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10/15/07 1:33 AM ET

One pitch dooms valiant Hernandez

Veteran limits Rockies until surprise fastball in sixth inning

DENVER -- It was a fastball inside. And it was the last pitch Livan Hernandez wanted to throw.

Hernandez would throw 102 pitches in the D-backs' 4-1 loss to the Rockies on Sunday night, but ultimately that outcome all came down to one: pitch No. 98, a fastball inside.

The fact that Hernandez had limited the Rockies to one run in 5 1/3 innings became a moot point. The four Colorado runners he had stranded on the basepaths in the previous two innings became a mere side note.

One pitch defined Hernandez's night. One pitch now has the D-backs staring up at an 0-3 deficit.

"Just one pitch," Hernandez said afterward. "Like I said before, it's the playoffs, and one pitch, you make one mistake, you lose the game."

On this night, that would be cruelly accurate.

That one pitch to Rockies catcher Yorvit Torrealba in the sixth landed in the left-field stands, ran a then-tie game to a crushing three-run deficit and put Arizona in a hole that an anemic offense wouldn't come close to scratching away.

"[He did] just what he does every time," said teammate Eric Byrnes. "He pitched great. It's no fault on him."

The sixth inning started inauspiciously. Hernandez immediately allowed a five-pitch leadoff walk to Todd Helton. The Rockies added a one-out single two hitters later, but Hernandez quickly responded with a strikeout.

Two down.

Up came Torrealba, the light-hitting Colorado catcher, who had gone deep just eight times during the season. After his third-inning single earlier on a cold evening at Coors Field, he and Hernandez, who are very close friends off the field, joked with each other when Hernandez came to bat in the fifth.

"I know you're going to throw me a slider," Torrealba said. "I know it."

"Yeah, I'm going to throw a slider," Hernandez responded.

A half an inning later, Hernandez stayed true to his word, at least for a few pitches.

Ultimately what set up that soon-to-be-in-the-stands fastball were the six pitches to Torrealba that came before it. Those six pitches included a curveball that registered 58 mph on the radar gun for strike two, as Hernandez ran out to a 1-2 advantage.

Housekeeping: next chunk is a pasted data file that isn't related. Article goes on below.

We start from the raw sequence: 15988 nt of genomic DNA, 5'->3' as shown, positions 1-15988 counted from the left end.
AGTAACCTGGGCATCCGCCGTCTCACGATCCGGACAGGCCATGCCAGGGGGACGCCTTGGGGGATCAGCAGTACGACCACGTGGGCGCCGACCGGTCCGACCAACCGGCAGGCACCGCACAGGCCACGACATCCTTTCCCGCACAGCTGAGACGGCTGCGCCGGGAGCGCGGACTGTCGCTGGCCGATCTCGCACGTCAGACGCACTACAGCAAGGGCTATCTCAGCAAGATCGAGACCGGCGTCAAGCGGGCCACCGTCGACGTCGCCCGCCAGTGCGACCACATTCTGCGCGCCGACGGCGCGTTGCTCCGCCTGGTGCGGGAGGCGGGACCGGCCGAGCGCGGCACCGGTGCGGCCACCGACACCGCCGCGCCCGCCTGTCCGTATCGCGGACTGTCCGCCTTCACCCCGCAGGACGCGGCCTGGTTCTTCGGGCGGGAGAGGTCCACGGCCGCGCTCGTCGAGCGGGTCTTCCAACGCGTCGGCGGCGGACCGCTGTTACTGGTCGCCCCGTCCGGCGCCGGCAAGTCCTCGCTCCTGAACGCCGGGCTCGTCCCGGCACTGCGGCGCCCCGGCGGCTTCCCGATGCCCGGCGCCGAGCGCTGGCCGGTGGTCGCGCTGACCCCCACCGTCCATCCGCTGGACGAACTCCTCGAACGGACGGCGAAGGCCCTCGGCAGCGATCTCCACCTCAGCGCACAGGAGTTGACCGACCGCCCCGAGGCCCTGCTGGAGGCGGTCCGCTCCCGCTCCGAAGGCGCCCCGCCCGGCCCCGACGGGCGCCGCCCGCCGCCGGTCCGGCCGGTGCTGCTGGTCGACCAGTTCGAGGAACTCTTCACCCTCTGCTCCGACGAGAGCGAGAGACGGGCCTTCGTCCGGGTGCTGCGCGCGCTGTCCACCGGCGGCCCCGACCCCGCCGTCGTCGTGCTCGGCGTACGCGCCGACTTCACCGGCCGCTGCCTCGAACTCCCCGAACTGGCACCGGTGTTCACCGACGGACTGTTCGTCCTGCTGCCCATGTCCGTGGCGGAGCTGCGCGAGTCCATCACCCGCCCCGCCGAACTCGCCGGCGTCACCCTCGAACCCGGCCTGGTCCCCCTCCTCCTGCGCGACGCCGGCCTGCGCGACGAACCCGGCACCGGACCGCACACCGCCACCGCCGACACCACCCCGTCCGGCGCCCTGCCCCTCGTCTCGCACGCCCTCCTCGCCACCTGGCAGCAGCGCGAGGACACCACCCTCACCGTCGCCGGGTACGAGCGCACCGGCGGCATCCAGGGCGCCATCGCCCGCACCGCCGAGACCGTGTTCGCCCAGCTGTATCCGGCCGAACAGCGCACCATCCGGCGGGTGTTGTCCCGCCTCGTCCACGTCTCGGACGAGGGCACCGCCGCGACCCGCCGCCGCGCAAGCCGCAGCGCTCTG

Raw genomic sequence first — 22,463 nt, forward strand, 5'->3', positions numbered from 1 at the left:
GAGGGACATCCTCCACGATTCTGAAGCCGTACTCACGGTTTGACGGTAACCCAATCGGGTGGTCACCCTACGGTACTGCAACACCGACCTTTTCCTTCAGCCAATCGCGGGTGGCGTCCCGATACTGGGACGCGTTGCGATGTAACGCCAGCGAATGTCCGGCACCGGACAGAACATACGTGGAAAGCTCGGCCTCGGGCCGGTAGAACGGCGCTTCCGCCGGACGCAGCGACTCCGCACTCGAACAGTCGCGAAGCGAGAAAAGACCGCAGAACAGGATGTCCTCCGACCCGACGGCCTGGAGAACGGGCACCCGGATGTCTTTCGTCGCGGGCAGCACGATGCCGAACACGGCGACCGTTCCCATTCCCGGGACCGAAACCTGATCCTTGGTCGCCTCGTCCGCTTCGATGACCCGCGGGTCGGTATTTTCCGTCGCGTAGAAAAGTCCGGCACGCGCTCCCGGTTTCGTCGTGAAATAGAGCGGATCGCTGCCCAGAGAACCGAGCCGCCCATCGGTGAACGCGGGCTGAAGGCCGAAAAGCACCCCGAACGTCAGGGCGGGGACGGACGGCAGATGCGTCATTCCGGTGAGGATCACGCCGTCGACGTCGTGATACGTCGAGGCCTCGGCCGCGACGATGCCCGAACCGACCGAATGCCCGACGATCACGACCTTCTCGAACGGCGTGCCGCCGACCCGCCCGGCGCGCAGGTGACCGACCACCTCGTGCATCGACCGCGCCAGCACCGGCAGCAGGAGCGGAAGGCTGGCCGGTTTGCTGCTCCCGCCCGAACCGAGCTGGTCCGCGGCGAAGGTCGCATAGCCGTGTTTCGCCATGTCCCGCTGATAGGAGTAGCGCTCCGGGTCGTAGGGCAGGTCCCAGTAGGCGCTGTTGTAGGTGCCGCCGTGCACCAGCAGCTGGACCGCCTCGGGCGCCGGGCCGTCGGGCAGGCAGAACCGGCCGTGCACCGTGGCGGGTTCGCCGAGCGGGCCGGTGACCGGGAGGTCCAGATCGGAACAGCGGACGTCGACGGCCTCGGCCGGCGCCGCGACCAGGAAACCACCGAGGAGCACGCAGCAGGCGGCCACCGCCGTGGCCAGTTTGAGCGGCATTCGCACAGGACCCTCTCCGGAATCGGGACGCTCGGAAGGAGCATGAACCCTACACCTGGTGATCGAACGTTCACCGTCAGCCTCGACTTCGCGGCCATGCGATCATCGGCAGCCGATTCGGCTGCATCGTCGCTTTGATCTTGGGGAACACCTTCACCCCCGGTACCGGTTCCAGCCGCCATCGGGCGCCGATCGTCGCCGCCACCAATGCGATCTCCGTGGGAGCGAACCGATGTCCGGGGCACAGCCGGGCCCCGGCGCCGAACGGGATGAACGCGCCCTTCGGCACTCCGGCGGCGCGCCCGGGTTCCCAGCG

"It just made me laugh," Torrealba said of that curve. "It looked more like a softball [pitch]."

Then the battle began. Hernandez tried a high fastball. Torrealba laid off of it. Then came that slider Hernandez had promised. Torrealba's bat didn't budge. A 60-mph curveball was then fouled off into the stands.

So Hernandez decided to try what he really knew he shouldn't.

"I [threw] everything," Hernandez recalled. "I throw a slider, foul. I throw a curveball, foul. I said, 'Let me throw a fastball in,' and Torrealba hit it."

Hernandez wasn't the only one surprised at having to go with a fastball.

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"I'm really surprised by the fact that he tried to go inside on me," said Torrealba, who was a teammate of Hernandez's for two years in San Francisco. "I've faced Livan a million times already, and most of the time he goes middle away with either fastballs, sliders, or even curveballs. I was actually looking for something soft middle away. He threw me a fastball inside, and I reacted to it."

Arizona catcher Miguel Montero later referred to that 3-2 pitch as "a good pitch," coming in at the desired location.

Hernandez, however, begged to differ.

"It's never a good pitch when the guy hits a home run," said Hernandez, who now has three losses in 11 career postseason appearances. "When it's a home run, it's not a good pitch."

And with that, one of the gutsiest postseason pitchers of the last decade would have a loss to taint what had been a perfect NLCS record. Hernandez came into the game 2-0 in NLCS games, having given up a grand total of three runs in 17 innings.

"Every time he pitches, he gives us a chance," third baseman Mark Reynolds said afterward. "He made one bad pitch all night, and it hurt us. It seems like after that swing it was like, 'Dang we can't do anything right.'"

Hernandez had already given his team a performance in October that Melvin termed "Houdini-like," which closed out a Division Series sweep of the Cubs. But ultimately, the biggest nemesis Hernandez ran into all season proved to be his downfall.

Hernandez was second in the Majors in home runs allowed during the regular season with 34. And the two that he would allow on Sunday accounted for all four runs that Colorado would score.

Yes, Hernandez was left sour by that 98th pitch of the night, but even he wouldn't let it sour the entire evening.

"It's a great game," said Hernandez. "I pitched a really good game."

Everyone else agreed.

Two D-backs coaches came up to Hernandez afterward, patted him on the back and praised his efforts. For so long he has been a big-time pitcher thriving in the big-time situations. And regardless of that fastball, his team doesn't believe that distinction should change.

"He pitched great," said Melvin. "In a game where we're not giving him any support and the conditions and so forth out there, I thought he did more than his job to keep us in the game, give us a chance."

Jenifer Langosch is a reporter for MLB.com. This story was not subject to the approval of Major League Baseball or its clubs.